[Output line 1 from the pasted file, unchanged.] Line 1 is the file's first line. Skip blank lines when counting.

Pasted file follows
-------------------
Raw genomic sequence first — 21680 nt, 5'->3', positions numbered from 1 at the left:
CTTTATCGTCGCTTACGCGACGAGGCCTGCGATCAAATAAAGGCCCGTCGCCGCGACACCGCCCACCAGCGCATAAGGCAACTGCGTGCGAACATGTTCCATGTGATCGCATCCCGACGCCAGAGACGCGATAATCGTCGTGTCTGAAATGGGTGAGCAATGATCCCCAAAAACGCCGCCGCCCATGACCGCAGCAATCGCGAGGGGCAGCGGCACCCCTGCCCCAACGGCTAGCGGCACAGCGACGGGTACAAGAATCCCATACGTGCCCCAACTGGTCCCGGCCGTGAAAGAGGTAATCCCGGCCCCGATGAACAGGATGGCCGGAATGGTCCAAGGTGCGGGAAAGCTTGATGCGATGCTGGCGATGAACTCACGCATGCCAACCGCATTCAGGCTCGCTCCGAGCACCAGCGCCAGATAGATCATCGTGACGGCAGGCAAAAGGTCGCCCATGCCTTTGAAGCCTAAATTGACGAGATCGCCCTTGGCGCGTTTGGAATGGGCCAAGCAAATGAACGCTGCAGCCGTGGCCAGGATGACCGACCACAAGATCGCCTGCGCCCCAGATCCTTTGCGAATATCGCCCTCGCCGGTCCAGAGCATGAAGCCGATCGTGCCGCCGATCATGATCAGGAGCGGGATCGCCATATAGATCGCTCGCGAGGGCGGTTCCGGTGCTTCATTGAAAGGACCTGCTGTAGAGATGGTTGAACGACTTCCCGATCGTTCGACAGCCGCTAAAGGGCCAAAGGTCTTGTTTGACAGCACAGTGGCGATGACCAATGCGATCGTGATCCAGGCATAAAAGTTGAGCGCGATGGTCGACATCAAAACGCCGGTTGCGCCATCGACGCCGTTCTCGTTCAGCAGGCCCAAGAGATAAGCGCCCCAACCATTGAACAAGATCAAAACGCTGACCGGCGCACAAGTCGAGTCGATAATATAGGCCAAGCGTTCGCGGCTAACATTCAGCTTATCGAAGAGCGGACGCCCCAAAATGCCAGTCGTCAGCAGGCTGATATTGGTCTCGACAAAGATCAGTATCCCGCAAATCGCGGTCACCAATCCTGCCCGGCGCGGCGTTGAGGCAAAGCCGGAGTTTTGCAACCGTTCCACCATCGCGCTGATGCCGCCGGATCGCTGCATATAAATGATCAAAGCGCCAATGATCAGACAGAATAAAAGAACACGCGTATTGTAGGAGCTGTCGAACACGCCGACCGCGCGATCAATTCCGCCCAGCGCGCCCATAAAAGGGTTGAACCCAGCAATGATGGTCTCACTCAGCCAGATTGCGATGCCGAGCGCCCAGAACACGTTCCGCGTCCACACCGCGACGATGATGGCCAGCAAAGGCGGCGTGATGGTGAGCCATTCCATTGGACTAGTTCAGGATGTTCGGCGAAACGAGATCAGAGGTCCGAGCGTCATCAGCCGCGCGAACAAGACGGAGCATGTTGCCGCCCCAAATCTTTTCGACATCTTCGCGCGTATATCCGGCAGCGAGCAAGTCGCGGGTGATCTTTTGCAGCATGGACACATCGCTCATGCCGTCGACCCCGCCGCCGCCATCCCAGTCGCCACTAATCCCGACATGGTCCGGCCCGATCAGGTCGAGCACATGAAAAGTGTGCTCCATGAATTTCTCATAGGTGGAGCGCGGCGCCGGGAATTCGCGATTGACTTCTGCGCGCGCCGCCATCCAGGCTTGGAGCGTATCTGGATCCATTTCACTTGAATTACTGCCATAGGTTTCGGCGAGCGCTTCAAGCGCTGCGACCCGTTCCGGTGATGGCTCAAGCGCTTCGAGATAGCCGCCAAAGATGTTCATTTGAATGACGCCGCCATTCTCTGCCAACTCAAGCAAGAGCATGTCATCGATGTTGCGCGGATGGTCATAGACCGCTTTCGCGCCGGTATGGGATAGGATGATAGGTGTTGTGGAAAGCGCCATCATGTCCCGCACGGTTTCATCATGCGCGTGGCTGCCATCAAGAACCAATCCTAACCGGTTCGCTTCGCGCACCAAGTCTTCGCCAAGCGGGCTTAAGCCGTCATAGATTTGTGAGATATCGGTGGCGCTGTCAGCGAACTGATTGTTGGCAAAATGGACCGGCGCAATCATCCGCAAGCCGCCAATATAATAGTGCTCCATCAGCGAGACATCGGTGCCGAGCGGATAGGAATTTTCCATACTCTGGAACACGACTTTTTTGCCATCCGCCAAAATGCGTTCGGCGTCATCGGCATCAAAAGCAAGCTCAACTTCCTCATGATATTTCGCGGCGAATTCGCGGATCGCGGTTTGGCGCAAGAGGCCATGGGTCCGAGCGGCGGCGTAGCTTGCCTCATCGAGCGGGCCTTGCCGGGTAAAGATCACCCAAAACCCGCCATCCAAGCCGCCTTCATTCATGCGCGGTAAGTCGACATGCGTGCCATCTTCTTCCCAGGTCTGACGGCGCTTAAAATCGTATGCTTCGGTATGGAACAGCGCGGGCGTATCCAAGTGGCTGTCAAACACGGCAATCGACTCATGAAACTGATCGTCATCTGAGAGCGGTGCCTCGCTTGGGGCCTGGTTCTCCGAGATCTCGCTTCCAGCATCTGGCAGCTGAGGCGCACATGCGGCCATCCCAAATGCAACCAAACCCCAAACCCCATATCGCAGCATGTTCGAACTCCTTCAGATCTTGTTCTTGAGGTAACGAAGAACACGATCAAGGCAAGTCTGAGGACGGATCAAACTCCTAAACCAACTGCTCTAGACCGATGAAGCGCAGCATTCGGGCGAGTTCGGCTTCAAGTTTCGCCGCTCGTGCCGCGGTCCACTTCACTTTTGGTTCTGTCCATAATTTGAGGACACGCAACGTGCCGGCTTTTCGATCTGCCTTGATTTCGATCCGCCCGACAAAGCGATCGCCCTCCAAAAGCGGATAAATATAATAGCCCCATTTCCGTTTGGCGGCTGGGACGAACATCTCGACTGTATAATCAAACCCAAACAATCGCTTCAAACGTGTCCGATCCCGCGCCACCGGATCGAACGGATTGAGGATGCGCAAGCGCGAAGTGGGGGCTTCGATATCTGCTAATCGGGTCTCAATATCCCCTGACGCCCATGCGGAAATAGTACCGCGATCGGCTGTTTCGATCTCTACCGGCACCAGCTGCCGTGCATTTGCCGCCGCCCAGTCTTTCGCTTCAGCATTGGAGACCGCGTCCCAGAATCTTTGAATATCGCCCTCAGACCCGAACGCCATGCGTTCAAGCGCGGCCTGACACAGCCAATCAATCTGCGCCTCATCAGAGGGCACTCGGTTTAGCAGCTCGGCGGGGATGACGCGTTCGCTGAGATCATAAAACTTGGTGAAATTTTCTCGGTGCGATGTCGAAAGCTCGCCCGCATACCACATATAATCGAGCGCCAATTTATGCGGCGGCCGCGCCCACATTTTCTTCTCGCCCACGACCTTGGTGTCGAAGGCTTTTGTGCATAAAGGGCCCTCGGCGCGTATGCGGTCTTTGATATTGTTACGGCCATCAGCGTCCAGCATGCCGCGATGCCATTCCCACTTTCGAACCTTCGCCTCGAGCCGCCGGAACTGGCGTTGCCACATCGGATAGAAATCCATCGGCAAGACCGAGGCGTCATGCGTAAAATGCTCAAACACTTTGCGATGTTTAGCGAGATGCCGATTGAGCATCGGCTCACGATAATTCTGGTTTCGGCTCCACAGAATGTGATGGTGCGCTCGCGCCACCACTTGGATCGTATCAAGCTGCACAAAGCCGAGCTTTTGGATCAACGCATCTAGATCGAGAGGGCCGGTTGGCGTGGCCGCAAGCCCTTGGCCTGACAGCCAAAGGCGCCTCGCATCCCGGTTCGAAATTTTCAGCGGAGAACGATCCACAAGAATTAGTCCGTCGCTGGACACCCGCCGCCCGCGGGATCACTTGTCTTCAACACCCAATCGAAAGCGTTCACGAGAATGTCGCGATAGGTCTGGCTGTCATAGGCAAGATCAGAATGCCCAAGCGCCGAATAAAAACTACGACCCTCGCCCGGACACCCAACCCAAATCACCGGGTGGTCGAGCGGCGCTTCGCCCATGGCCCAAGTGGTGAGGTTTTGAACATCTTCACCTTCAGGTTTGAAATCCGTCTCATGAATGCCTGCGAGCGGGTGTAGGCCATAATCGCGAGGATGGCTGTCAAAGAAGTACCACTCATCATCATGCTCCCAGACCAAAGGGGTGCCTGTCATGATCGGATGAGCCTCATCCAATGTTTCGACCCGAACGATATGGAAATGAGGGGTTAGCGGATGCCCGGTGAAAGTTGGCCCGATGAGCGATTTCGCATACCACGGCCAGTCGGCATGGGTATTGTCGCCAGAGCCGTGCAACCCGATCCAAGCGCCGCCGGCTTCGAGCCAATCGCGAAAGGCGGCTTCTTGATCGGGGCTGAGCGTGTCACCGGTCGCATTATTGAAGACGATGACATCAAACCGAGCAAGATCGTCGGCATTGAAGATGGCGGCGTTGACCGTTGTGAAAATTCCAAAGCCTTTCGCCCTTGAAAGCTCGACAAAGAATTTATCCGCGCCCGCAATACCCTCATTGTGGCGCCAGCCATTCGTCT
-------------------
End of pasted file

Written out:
Raw genomic sequence first — 21680 nt, 5'->3', positions numbered from 1 at the left: